NYC’s 9/11 Tribute Museum is closing
Image of the 9/11 Tribute Museum via Wiki Commons
The museum which told the stories of September 11 survivors is officially closing its doors. The 9/11 Tribute Museum will close on August 17 due to financial hardships stemming from the Covid-19 pandemic, as NBC New York first reported. The museum will shift to a fully online format to continue telling victims’ stories and support those affected by the attacks.
Courtesy of the 9/11 Tribute Museum
In 2017, the museum moved to a larger three-floor, 36,000 square-foot space on Greenwich Street, The new location cost $8.7 million and was funded in part by the Port Authority of New York and New Jersey, the owners of the World Trade Center site.
The Lower Manhattan museum was devasted financially by the pandemic, which cut off its main source of income: international tourism. According to NBC New York, admissions dropped to 26,000 last year compared to 150,000 in 2019. But even before the pandemic, the museum was struggling. According to a 2019 report by Crain’s, the property lost $90,000 in 2016 and $1.1 million in 2015.
“Financial hardships including lost revenue caused by the pandemic prevents us from generating sufficient funding to continue to operate the physical museum,” Jennifer Adams, co-founder and CEO of the museum, told NBC New York.
The museum offered tours of a rebuilt World Trade Center led by first responders, survivors, and relatives of those who were lost. Displayed throughout the space were artifacts, including “missing person” posters, death certificates, and boarding passes from one of the hijacked airplanes, amongst other relics.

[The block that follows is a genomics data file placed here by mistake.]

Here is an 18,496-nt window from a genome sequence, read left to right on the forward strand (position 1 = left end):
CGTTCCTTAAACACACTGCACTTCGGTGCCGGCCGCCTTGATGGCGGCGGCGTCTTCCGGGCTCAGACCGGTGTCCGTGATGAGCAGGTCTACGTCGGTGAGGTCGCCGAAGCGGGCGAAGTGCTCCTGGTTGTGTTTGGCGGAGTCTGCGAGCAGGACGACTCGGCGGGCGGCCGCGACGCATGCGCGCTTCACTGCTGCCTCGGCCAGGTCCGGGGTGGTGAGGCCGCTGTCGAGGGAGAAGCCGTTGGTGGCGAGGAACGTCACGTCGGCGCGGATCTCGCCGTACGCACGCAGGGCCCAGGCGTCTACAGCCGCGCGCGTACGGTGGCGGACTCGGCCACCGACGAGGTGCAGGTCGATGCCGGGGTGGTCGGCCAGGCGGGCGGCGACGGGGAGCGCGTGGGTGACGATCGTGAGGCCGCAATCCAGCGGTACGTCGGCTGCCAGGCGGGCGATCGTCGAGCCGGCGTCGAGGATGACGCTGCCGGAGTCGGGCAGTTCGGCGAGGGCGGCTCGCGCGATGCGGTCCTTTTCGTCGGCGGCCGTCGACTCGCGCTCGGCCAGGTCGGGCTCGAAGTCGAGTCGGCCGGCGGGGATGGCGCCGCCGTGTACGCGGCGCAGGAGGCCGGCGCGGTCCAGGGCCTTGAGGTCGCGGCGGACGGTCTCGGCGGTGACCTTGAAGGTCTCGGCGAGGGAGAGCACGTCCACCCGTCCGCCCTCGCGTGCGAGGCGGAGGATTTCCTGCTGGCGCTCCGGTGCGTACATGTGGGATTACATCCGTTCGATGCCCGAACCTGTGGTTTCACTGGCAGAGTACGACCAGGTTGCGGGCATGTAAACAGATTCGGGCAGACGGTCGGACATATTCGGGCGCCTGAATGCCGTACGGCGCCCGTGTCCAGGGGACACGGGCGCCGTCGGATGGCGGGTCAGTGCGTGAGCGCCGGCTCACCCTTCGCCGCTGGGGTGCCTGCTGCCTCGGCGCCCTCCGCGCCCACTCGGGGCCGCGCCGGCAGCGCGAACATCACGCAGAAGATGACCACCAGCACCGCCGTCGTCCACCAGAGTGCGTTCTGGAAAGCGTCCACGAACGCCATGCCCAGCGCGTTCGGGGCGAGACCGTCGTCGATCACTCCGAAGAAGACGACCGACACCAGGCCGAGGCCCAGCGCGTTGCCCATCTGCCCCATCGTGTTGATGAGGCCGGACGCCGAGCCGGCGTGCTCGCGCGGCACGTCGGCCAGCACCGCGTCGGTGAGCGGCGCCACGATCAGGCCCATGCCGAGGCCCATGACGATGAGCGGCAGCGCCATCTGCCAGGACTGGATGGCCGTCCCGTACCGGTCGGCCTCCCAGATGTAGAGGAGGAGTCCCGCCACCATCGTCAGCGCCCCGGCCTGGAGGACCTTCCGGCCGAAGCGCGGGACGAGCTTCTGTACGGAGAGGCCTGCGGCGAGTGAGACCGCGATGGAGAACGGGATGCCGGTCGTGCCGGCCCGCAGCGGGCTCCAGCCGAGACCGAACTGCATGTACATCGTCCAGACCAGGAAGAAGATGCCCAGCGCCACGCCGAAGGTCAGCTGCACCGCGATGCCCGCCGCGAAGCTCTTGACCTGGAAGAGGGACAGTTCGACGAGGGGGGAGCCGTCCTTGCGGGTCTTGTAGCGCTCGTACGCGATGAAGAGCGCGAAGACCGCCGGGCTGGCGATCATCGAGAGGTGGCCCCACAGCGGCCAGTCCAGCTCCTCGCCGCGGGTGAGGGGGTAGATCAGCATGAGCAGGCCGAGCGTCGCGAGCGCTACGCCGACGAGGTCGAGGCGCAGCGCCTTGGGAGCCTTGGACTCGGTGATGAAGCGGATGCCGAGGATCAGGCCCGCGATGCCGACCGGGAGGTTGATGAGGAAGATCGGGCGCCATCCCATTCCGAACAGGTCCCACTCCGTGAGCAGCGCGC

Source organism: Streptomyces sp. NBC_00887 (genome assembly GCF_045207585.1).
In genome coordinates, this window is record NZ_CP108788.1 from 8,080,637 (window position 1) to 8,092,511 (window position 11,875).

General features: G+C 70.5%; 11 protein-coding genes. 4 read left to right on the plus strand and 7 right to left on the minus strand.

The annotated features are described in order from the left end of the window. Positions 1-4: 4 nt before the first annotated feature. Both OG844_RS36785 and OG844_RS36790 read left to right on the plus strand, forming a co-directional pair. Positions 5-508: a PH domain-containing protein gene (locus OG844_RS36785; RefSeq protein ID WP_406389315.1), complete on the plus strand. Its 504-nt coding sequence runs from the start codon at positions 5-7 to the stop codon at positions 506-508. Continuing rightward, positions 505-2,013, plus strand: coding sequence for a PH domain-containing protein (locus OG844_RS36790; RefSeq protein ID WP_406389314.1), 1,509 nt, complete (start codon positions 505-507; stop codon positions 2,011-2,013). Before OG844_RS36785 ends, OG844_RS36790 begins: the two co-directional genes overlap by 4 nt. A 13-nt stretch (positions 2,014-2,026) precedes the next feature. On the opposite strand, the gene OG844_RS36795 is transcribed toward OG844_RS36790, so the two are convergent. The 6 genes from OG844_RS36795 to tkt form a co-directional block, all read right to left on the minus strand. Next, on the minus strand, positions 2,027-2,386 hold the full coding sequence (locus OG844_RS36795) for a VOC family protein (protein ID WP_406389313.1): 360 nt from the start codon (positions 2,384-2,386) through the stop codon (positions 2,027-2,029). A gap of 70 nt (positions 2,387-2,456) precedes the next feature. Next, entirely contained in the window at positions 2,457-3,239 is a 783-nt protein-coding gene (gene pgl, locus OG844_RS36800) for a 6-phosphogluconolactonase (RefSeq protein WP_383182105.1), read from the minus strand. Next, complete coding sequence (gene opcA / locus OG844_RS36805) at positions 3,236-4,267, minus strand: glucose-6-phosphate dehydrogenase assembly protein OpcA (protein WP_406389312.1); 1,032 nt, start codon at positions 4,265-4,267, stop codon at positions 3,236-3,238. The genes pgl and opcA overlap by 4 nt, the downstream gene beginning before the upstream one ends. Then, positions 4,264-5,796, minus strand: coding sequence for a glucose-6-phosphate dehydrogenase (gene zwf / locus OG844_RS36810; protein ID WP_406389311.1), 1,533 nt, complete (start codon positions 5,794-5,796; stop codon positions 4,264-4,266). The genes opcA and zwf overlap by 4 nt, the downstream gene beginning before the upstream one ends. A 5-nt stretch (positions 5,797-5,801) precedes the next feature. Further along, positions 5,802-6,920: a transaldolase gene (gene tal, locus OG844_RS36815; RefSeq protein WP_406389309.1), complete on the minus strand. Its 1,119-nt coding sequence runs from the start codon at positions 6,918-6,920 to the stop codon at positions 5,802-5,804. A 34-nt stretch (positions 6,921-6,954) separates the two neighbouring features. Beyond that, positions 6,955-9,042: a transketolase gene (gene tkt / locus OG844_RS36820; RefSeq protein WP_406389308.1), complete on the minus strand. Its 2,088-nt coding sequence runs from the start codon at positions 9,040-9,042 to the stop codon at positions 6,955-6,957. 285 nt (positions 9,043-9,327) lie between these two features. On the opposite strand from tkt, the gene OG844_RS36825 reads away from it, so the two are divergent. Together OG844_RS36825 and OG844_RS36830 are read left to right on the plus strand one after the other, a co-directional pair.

Exhibitions explored Lower Manhattan’s history, the first moments after the attack, and included first-hand accounts from volunteers and photographs to remember victims.
As the Wall Street Journal reported, the museum has trained more than 1,000 survivors, first responders, and residents to share first-hand experiences with visitors.
The museum will continue to educate and spread awareness of 9/11 through its online presence, including interactive resources and videos. After closing, the museum’s collection will be transported to the New York State Museum in Albany.
“The main story we’re telling is not that of the attacks—that’s the purpose of the Memorial Museum down the street—but rather how in this nightmare people stepped up to help other people, both in the direct aftermath and gradually over time within their communities,” Lee Skolnick, principal of LHSA+DP and lead architect of the 9/11 Tribute Museum, told 6sqft in a 2017 interview.
[Via NBC New York]